My parents never told me because they never knew nor would’ve made any difference to them and the person I am today. I think the school, a city appointed shrink and the guidance counselor was worried about the possible consequences for me as a young child being labeled in front of other kids and I think they were worried my parents would’ve put me in a special school thus possibly making the problem worst for me.
Though they would’ve been dead wrong given what I know about my parents. My parents would have did the same thing and they would’ve been right. The school told my parents I had a “Learning Disability”, which was half-true. I was very clumsy, had a lisp and had terrible motor skills in my hands which all fit that diagnosis. My parents fought the NYC Public School System (and Won) and I got the best possible help while living a normal school life.
I also was diagnosed with “Aspeger’s Syndrome”. Though it seemed to confuse them because while I did display most of the signs, my ability to show empathy kept throwing them off in trying to figure out what was wrong with me. All four different criteria diagnostic tests that are used for classification, pretty much classified me.
Asperger’s Syndrome in laymen’s terms means I have “high functioning autism”. Though it’s debatable if both mean the same thing.
The medical definition is a “developmental disorder that affects a person’s ability to socialize and communicate effectively with others”.
When I was in high school at Xaverian, my freshman year I was in the “Reach Program” which was a program for learning disabled students. When Dr. K, one of my favorite teachers and one of the heads of the programs left her desk after proctoring a test. I saw my profile on her desk that’s when I found out what I had.
I, as a young kid was admittedly off. Sometimes I could be funny and talkative with others. Most of the time, I couldn’t talk to anyone without being scared or being completely awkward especially around girls. I also tended to follow certain patterns of activity and routines some which I still do, that I had to do. I still revert to this some days especially at work.
It was very frustrating growing up. I really only had a few friends as a young kid except my friends I played sports with because playing and talking sports was always easy for me. I really focused on reading books, watching TV, creative writing and watching sports.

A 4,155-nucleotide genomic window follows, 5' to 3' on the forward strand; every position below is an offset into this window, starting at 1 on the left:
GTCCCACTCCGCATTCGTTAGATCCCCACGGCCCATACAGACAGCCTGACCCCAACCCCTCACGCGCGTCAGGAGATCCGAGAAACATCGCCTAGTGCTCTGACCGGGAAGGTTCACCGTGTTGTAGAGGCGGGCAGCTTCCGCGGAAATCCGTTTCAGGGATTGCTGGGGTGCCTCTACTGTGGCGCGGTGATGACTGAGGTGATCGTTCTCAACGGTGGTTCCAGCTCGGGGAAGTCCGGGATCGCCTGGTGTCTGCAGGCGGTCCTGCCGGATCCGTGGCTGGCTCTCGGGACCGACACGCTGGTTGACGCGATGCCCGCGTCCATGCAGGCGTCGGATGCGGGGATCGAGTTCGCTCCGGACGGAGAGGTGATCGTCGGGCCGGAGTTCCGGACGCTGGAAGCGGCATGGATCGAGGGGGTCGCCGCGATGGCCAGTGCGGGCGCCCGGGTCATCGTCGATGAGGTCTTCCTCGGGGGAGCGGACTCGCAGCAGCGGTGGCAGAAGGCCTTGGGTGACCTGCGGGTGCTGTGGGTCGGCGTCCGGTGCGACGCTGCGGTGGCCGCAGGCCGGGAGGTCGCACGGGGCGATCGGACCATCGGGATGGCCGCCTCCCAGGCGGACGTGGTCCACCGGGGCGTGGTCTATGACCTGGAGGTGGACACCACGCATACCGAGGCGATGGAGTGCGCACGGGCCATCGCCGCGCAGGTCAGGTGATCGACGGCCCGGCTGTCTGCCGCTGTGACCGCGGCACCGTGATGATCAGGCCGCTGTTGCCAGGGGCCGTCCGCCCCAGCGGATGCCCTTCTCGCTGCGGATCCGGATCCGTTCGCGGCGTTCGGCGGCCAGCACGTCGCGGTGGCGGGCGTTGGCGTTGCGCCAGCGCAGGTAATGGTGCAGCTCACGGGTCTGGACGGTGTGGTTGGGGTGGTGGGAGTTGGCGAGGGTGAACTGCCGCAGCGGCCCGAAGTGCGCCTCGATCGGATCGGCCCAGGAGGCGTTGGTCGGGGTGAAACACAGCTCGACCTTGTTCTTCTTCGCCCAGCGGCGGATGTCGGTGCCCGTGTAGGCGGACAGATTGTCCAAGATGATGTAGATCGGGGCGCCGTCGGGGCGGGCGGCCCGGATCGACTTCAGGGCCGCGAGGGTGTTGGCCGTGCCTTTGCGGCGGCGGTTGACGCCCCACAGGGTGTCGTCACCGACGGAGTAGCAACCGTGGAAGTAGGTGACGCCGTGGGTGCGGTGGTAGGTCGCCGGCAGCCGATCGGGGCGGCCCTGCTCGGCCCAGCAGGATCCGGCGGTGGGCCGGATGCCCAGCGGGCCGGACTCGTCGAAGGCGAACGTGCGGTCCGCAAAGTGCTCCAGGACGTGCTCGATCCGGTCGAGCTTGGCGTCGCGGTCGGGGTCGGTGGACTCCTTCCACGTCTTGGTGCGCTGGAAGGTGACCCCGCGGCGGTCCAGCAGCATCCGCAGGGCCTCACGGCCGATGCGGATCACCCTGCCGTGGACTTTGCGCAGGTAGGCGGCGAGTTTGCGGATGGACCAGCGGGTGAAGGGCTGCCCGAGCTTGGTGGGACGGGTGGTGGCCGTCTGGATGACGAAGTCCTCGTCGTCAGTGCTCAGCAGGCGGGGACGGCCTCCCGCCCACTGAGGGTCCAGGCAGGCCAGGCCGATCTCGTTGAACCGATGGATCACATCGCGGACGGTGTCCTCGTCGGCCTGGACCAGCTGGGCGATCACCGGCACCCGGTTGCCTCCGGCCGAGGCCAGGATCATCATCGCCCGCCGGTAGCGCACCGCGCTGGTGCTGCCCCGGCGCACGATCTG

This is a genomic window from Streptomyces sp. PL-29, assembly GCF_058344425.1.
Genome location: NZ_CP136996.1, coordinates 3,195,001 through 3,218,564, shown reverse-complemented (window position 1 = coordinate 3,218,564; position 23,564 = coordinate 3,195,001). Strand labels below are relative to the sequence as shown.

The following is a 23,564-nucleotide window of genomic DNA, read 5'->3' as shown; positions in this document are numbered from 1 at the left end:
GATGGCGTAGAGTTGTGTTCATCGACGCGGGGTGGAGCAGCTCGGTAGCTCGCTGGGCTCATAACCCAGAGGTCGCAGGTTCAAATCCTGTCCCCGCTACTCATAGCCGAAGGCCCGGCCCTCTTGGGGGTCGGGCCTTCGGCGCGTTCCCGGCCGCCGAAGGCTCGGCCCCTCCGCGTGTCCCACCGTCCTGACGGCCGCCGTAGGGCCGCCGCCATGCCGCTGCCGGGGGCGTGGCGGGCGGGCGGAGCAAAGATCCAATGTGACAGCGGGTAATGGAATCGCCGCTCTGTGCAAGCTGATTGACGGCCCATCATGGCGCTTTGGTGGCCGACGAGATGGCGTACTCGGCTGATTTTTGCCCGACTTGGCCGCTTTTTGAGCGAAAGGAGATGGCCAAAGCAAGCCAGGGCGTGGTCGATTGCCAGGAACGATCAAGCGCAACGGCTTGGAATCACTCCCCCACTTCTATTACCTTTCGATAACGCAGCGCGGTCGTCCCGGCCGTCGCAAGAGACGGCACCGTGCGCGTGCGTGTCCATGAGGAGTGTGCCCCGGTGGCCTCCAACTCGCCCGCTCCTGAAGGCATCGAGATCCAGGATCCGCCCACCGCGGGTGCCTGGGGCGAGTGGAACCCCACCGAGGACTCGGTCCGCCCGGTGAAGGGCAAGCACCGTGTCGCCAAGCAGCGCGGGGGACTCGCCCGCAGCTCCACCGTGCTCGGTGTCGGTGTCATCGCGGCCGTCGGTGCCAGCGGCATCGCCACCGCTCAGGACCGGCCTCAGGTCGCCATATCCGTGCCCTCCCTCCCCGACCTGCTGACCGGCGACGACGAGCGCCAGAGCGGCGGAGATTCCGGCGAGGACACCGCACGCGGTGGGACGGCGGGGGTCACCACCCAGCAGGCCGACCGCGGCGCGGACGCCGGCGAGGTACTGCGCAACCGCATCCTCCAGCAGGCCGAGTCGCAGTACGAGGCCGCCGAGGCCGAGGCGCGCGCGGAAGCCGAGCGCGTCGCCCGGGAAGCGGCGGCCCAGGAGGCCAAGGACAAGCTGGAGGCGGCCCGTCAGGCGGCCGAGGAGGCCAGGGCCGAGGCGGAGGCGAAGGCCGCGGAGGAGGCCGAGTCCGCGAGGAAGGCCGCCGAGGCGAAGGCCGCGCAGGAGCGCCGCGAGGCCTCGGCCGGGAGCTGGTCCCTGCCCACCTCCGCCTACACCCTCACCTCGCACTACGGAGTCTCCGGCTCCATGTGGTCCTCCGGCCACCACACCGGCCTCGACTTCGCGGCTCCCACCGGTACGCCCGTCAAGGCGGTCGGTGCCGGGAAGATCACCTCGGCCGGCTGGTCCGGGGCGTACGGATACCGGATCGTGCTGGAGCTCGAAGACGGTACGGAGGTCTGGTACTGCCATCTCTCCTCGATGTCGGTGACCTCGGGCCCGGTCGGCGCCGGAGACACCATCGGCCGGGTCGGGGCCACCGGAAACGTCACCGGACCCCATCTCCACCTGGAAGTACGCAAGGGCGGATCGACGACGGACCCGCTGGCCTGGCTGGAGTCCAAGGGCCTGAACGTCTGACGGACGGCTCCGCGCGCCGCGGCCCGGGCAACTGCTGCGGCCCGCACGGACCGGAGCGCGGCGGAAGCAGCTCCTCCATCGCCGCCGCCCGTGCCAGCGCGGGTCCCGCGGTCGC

By the time, I got to High School I started to figure out ways around my problems. I deep dived more into Sports and played on teams to be more social. I came up with tricks to calm my nerves when I speak to. I made it a point to be very conversational with my female teachers at school about the work as a way to speak to girls finally because they were mature and easy to talk to unlike High School girls. One in particular was very close to me (in a student to teacher way, before you think it was a Mary Kay Letorneau kinda thing), Ms. Harrington. She always talked to me about literature because she knew I loved to read books. I had really good friends I had a table with Lunch, who I pretty much always hanged out with. Great guys who I am still close too.
When I got to College, a lot of what worked @ Xaverian didn’t work there. It was really bad my freshman year to the point I debated quitting because of my loneliness and frustration to make friends.
I decided a way to fix that was to not worry about making friends in College, seriously. I decided to focus on culturing myself and improving myself and the friends will come as opposed to seeking them out. I purposely scheduled my classes to have a lot of time between classes so I could go to museums, try new restaurants, etc. While making friends was still tough in College, I felt I took massive steps in my development by experiencing more things. It’s why I love to try new places today.
Without that, I don’t think I could’ve survived the work environment. When I interned at Sirius, I started to make friends, mainly because I knew where all the good places to eat and go in the city and 90% of the interns were from out of town. Then when I got hired at Grey Direct, my first job. My new found confidence helped me meet some of the best friends I ever had who accepted me for me with no questions and the funny thing, THEY WERE GIRLS!
My closest friends currently are girls. Girls, who opened new doors to me in my life. One that got me to believe in myself more. One that got me to be honest with myself more and the one who finally got me to quit the fears and get my ass to London.
At work, it sometimes still comes out but like always I figured ways around it and it’s never really hurt me at work. Though I wish I could be more confident and not be scared of some people. I still feel bad I am scared of a certain someone who has been nothing but nice to me especially on FB, she’s great but I am just scared of her. I am actually more closer to the girls at my job now than the guys with the exception of a few guys, though 1 is a Cowboys fan.
I was ashamed when I found out what I had, but I can honestly say I am not ashamed that I have Aspergers. Yes, I still struggle with it sometimes, but I think I am a better person to have went through the struggle because it gave me an understanding of myself and others.
In short, Asperger’s did not change me, it made me better.
-V. for Vinnie